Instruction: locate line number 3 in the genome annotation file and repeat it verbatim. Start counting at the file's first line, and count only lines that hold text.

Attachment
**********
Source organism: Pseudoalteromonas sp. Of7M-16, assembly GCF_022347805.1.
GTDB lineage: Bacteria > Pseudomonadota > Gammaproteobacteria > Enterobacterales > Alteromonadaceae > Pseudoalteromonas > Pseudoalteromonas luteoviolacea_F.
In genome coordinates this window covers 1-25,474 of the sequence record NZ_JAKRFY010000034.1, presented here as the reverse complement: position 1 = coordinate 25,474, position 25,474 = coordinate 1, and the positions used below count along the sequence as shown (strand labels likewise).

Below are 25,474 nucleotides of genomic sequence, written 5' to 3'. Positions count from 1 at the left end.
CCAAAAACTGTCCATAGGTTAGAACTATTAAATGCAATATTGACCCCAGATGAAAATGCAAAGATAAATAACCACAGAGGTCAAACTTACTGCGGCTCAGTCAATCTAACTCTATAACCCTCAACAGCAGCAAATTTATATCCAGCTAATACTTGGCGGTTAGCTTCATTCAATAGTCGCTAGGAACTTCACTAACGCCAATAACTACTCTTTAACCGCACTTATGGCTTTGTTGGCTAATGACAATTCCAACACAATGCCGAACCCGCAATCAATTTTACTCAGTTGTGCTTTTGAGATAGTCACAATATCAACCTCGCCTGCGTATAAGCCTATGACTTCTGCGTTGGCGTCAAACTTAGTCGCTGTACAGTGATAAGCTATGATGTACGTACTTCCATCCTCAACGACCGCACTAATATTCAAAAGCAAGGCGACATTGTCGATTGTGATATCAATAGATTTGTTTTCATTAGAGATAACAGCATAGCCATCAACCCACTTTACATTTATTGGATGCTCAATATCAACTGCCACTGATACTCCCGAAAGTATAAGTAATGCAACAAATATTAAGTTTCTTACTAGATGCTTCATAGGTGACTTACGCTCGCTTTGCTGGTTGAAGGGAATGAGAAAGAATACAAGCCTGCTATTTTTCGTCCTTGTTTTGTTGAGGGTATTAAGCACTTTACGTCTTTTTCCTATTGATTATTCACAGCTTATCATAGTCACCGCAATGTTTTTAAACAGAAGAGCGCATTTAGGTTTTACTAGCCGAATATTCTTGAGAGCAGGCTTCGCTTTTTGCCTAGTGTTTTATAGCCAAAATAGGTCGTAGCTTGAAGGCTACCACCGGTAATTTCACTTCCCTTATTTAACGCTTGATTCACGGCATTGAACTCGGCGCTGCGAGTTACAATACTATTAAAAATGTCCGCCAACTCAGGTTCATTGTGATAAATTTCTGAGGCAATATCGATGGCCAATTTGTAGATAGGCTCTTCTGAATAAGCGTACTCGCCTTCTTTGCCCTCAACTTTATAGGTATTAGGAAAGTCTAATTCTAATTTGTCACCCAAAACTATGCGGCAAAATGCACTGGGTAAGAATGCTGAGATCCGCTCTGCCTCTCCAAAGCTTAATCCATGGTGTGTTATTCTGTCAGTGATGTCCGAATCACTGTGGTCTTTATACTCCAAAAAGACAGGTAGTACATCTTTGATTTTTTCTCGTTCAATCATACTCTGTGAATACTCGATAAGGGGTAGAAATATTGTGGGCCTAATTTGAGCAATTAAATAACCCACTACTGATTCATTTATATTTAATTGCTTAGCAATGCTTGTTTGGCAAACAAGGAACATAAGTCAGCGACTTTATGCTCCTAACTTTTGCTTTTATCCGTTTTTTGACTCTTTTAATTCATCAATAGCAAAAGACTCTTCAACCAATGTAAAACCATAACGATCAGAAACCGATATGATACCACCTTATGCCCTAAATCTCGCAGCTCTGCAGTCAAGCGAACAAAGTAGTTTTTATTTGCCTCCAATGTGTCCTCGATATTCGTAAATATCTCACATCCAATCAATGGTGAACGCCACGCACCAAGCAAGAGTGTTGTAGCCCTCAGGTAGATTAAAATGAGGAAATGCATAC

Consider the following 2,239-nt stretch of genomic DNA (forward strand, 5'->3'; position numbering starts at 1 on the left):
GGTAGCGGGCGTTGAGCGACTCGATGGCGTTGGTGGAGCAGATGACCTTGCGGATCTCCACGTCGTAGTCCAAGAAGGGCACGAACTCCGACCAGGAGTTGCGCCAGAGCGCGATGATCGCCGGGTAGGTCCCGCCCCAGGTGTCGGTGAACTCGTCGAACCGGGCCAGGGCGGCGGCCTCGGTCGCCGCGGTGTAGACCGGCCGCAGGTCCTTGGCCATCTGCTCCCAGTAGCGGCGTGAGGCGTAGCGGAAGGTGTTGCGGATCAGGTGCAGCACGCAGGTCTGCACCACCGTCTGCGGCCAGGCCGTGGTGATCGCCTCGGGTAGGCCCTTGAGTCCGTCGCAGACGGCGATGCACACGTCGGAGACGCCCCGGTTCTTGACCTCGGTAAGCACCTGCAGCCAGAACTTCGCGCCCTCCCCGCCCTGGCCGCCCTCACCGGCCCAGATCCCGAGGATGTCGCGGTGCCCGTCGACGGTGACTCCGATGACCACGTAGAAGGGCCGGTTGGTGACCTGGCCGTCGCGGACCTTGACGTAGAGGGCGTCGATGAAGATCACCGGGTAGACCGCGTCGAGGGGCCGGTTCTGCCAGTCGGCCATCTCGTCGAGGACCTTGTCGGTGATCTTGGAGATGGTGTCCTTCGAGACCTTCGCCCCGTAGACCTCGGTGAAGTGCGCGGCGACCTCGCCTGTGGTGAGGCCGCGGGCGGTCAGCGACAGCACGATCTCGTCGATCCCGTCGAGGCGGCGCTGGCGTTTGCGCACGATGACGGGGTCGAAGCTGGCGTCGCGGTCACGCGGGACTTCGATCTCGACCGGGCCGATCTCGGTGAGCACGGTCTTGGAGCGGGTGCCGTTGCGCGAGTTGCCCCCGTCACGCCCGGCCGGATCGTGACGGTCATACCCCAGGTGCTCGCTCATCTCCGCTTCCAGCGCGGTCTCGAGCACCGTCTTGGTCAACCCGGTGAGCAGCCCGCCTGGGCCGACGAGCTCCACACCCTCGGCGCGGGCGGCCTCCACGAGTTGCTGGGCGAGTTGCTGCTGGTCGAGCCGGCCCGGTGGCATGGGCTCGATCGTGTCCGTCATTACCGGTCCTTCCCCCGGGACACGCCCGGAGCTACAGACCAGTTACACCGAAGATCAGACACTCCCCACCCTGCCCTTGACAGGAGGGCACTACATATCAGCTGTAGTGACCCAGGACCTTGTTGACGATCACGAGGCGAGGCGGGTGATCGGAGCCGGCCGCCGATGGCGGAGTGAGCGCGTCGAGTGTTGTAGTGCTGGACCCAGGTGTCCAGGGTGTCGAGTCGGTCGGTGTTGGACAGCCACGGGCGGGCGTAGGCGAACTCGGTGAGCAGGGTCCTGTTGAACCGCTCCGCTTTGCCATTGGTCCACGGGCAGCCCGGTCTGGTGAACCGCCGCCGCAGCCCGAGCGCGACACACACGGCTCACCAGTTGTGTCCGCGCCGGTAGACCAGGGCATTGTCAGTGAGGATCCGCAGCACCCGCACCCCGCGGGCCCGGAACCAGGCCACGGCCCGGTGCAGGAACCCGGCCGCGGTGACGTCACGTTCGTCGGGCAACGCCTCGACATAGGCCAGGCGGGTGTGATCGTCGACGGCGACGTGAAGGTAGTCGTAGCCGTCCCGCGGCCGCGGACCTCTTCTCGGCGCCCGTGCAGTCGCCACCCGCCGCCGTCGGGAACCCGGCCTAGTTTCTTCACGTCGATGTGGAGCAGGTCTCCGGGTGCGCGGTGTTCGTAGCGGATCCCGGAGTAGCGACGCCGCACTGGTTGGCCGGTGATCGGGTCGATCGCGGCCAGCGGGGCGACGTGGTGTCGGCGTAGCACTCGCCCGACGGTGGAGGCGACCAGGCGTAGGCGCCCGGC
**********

In genome coordinates this window covers 1-25,474 of the sequence record NZ_JAKRFY010000034.1, presented here as the reverse complement: position 1 = coordinate 25,474, position 25,474 = coordinate 1, and the positions used below count along the sequence as shown (strand labels likewise).